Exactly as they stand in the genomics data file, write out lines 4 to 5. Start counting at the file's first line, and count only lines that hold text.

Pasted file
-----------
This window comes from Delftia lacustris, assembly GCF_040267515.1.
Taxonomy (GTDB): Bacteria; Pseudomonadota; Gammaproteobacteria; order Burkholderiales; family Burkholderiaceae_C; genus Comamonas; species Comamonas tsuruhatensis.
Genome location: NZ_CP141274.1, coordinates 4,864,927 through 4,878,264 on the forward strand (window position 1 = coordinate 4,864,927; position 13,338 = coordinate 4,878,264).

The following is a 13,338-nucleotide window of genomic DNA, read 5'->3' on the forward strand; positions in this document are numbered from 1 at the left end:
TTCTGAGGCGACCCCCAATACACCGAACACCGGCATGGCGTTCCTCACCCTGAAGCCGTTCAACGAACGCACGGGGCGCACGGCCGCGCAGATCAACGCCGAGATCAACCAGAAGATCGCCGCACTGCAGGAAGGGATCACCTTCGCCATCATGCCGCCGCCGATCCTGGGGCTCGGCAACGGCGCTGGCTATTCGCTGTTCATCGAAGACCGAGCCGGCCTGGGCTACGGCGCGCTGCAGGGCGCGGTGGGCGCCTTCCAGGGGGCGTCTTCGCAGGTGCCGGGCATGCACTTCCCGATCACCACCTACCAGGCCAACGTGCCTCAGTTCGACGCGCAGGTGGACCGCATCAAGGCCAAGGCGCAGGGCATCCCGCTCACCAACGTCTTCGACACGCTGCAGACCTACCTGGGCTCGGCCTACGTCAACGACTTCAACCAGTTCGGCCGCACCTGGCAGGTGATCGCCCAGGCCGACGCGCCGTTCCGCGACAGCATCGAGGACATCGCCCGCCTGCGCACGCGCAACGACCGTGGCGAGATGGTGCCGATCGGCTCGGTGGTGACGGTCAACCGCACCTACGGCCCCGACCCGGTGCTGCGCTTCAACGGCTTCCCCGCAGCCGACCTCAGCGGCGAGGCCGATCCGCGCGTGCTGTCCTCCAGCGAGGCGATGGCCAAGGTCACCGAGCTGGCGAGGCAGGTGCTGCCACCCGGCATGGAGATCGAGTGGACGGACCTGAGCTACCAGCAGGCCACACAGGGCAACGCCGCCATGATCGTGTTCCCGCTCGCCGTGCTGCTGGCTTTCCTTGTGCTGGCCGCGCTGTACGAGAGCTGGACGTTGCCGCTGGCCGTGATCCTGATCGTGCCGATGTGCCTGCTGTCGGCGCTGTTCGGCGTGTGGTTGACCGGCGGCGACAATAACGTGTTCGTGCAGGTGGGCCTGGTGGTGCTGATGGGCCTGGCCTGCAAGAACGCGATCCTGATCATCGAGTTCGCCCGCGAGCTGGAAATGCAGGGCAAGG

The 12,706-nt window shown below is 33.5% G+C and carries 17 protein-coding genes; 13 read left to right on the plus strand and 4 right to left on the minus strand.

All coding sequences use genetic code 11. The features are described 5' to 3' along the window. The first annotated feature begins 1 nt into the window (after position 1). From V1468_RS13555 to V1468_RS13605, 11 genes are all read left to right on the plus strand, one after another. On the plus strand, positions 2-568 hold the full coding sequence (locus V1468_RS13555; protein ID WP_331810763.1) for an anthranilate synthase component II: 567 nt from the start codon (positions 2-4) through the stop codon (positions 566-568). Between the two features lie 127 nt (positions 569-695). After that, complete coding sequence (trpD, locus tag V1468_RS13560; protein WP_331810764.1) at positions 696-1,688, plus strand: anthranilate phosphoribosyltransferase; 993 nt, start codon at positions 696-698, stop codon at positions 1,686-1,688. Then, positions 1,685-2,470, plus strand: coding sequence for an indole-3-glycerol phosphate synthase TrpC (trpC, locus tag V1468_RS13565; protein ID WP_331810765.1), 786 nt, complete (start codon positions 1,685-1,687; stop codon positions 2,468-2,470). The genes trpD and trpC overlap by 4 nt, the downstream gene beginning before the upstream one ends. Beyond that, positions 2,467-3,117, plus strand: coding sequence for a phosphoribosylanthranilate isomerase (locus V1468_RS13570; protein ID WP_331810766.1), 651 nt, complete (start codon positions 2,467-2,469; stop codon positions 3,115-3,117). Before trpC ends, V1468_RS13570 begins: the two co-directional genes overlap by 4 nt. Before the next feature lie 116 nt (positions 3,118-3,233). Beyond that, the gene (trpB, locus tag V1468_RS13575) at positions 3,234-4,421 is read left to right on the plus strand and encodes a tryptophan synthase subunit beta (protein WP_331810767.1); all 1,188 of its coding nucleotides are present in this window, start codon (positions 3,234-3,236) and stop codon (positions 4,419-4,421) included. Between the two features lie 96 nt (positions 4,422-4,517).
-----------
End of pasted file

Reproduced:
The following is a 13,338-nucleotide window of genomic DNA, read 5'->3' on the forward strand; positions in this document are numbered from 1 at the left end:
TTCTGAGGCGACCCCCAATACACCGAACACCGGCATGGCGTTCCTCACCCTGAAGCCGTTCAACGAACGCACGGGGCGCACGGCCGCGCAGATCAACGCCGAGATCAACCAGAAGATCGCCGCACTGCAGGAAGGGATCACCTTCGCCATCATGCCGCCGCCGATCCTGGGGCTCGGCAACGGCGCTGGCTATTCGCTGTTCATCGAAGACCGAGCCGGCCTGGGCTACGGCGCGCTGCAGGGCGCGGTGGGCGCCTTCCAGGGGGCGTCTTCGCAGGTGCCGGGCATGCACTTCCCGATCACCACCTACCAGGCCAACGTGCCTCAGTTCGACGCGCAGGTGGACCGCATCAAGGCCAAGGCGCAGGGCATCCCGCTCACCAACGTCTTCGACACGCTGCAGACCTACCTGGGCTCGGCCTACGTCAACGACTTCAACCAGTTCGGCCGCACCTGGCAGGTGATCGCCCAGGCCGACGCGCCGTTCCGCGACAGCATCGAGGACATCGCCCGCCTGCGCACGCGCAACGACCGTGGCGAGATGGTGCCGATCGGCTCGGTGGTGACGGTCAACCGCACCTACGGCCCCGACCCGGTGCTGCGCTTCAACGGCTTCCCCGCAGCCGACCTCAGCGGCGAGGCCGATCCGCGCGTGCTGTCCTCCAGCGAGGCGATGGCCAAGGTCACCGAGCTGGCGAGGCAGGTGCTGCCACCCGGCATGGAGATCGAGTGGACGGACCTGAGCTACCAGCAGGCCACACAGGGCAACGCCGCCATGATCGTGTTCCCGCTCGCCGTGCTGCTGGCTTTCCTTGTGCTGGCCGCGCTGTACGAGAGCTGGACGTTGCCGCTGGCCGTGATCCTGATCGTGCCGATGTGCCTGCTGTCGGCGCTGTTCGGCGTGTGGTTGACCGGCGGCGACAATAACGTGTTCGTGCAGGTGGGCCTGGTGGTGCTGATGGGCCTGGCCTGCAAGAACGCGATCCTGATCATCGAGTTCGCCCGCGAGCTGGAAATGCAGGGCAAGG